Bird GuideGrebesRed-necked Grebe

At a Glance

A large grebe of northern marshes and coasts. Not especially wary when not molested by humans; nests on park lakes in some cities, such as Anchorage, Alaska. Colorful, noisy, and conspicuous on its nesting territory, it seems a different bird in winter, when it is gray and silent, a solitary bird of offshore waters. Rather clumsy in takeoff, and not often seen flying except in migration.
Duck-like Birds, Grebes
Low Concern
Coasts and Shorelines, Freshwater Wetlands, Lakes, Ponds, and Rivers, Saltwater Wetlands
Alaska and The North, California, Eastern Canada, Florida, Great Lakes, Mid Atlantic, New England, Northwest, Plains, Rocky Mountains, Southeast, Western Canada
Direct Flight, Rapid Wingbeats

Range & Identification

Migration & Range Maps

Migration over land seems to be mostly at night, although migrates off coastlines during day. Apparently some normally winter on Great Lakes; during extremely harsh winters, these may be driven out when lakes freeze over.


18-20" (46-51 cm). Told from Western and Clark's Grebes by color on neck, from Horned and Eared Grebes by yellow on bill (sometimes hard to see in winter) and more elongated shape. Pale cheeks contrast with reddish neck in summer, gray cheeks in winter.
About the size of a Crow, About the size of a Mallard or Herring Gull
Black, Gray, Red, White, Yellow
Wing Shape
Tail Shape

Songs and Calls

Usually silent. On breeding grounds, a variety of squeaks, growls, and wailing calls.
Call Pattern
Flat, Undulating
Call Type
Odd, Rattle, Trill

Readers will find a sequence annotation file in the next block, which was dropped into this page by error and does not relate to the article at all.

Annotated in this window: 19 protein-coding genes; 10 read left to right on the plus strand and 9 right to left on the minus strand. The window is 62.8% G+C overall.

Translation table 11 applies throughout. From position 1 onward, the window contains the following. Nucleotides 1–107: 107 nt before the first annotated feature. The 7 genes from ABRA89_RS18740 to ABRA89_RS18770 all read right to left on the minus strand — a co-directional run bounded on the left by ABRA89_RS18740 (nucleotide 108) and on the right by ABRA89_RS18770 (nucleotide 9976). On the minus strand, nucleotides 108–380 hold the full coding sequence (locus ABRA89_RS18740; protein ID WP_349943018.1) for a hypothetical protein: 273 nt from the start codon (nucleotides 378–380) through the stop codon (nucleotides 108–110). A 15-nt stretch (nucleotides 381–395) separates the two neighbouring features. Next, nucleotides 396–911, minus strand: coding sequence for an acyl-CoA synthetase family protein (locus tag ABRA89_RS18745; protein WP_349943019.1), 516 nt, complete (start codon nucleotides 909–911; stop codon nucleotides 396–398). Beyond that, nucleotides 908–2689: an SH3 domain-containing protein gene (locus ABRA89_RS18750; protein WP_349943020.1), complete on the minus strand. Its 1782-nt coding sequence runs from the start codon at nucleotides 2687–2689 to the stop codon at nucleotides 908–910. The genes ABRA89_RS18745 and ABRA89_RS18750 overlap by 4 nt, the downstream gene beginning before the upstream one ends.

Lakes, ponds; in winter, salt water. Summer: on freshwater lakes or large ponds having some marsh vegetation, surrounded by prairie, northern forest, or sometimes tundra. Winter: mostly on ocean, on protected bays but also miles offshore at times; also a few on some large lakes.



4-5, sometimes 2-6. Bluish-white or very pale buff, becoming nest-stained brown. Both sexes incubate, 20-23 days.


Are able to swim shortly after hatching; are fed by both parents, and may ride on parents' backs. Age at first flight not well known, may be 10 weeks in some cases. Usually 1 brood per year, rarely 2.

Feeding Behavior

Forages while swimming underwater, or while swimming on surface with head submerged. Also takes items (such as insects) from on or above water's surface, or from waterside plants.


Mostly insects and fish. Diet varies with season. May feed mainly on small fish in winter on coastal waters; in summer on marshes and ponds, feeds mainly on insects. Also eats crustaceans, mollusks, tadpoles, nereid worms, very small amounts of plant matter. Like other grebes, may eat feathers.


Courtship displays complex, with loud calls, raising of crest. Members of pair may face each other and rise partly out of water, chest to chest; sit close together while turning heads from side to side; bring up bits of weed from underwater and perform ritual dance while holding weeds. Nest: Site is in shallow water among marsh vegetation. Nest (built by both sexes) is a floating mass of plant material, with a definite depression at the top, anchored to standing plants.

Climate Vulnerability

Conservation Status

Population status not well known, but may have declined in recent decades. Vulnerable to pollution in coastal wintering areas.

Climate Map

Audubon’s scientists have used 140 million bird observations and sophisticated climate models to project how climate change will affect the range of the Red-necked Grebe. Learn even more in our Audubon’s Survival By Degrees project.

Climate Threats Facing the Red-necked Grebe

Choose a temperature scenario below to see which threats will affect this species as warming increases. The same climate change-driven threats that put birds at risk will affect other wildlife and people, too.

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